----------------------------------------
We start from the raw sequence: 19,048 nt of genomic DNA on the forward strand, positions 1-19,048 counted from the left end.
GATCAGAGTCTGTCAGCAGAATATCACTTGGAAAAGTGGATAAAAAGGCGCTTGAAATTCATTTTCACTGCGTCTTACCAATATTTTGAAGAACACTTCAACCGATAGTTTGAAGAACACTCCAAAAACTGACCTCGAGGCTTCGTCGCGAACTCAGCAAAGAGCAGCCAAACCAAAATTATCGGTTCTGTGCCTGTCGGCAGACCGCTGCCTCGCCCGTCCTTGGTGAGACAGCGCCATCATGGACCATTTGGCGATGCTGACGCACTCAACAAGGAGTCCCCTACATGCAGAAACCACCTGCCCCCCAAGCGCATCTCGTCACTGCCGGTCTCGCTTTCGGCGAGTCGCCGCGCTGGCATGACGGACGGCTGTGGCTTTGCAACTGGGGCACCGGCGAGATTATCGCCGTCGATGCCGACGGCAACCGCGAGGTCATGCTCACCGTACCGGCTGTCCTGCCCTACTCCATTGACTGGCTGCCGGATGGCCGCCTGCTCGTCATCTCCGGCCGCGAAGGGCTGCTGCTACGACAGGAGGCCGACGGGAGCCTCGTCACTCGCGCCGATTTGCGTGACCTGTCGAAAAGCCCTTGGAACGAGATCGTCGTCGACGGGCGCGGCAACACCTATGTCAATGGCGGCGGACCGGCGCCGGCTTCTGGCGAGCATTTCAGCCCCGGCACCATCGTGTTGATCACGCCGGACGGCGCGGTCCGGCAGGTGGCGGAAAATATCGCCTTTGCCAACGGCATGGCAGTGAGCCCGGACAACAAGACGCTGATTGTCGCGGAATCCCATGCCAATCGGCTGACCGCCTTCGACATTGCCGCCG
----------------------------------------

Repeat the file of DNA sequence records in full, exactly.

We start from the raw sequence: 19,048 nt of genomic DNA on the forward strand, positions 1-19,048 counted from the left end.
GATCAGAGTCTGTCAGCAGAATATCACTTGGAAAAGTGGATAAAAAGGCGCTTGAAATTCATTTTCACTGCGTCTTACCAATATTTTGAAGAACACTTCAACCGATAGTTTGAAGAACACTCCAAAAACTGACCTCGAGGCTTCGTCGCGAACTCAGCAAAGAGCAGCCAAACCAAAATTATCGGTTCTGTGCCTGTCGGCAGACCGCTGCCTCGCCCGTCCTTGGTGAGACAGCGCCATCATGGACCATTTGGCGATGCTGACGCACTCAACAAGGAGTCCCCTACATGCAGAAACCACCTGCCCCCCAAGCGCATCTCGTCACTGCCGGTCTCGCTTTCGGCGAGTCGCCGCGCTGGCATGACGGACGGCTGTGGCTTTGCAACTGGGGCACCGGCGAGATTATCGCCGTCGATGCCGACGGCAACCGCGAGGTCATGCTCACCGTACCGGCTGTCCTGCCCTACTCCATTGACTGGCTGCCGGATGGCCGCCTGCTCGTCATCTCCGGCCGCGAAGGGCTGCTGCTACGACAGGAGGCCGACGGGAGCCTCGTCACTCGCGCCGATTTGCGTGACCTGTCGAAAAGCCCTTGGAACGAGATCGTCGTCGACGGGCGCGGCAACACCTATGTCAATGGCGGCGGACCGGCGCCGGCTTCTGGCGAGCATTTCAGCCCCGGCACCATCGTGTTGATCACGCCGGACGGCGCGGTCCGGCAGGTGGCGGAAAATATCGCCTTTGCCAACGGCATGGCAGTGAGCCCGGACAACAAGACGCTGATTGTCGCGGAATCCCATGCCAATCGGCTGACCGCCTTCGACATTGCCGCCG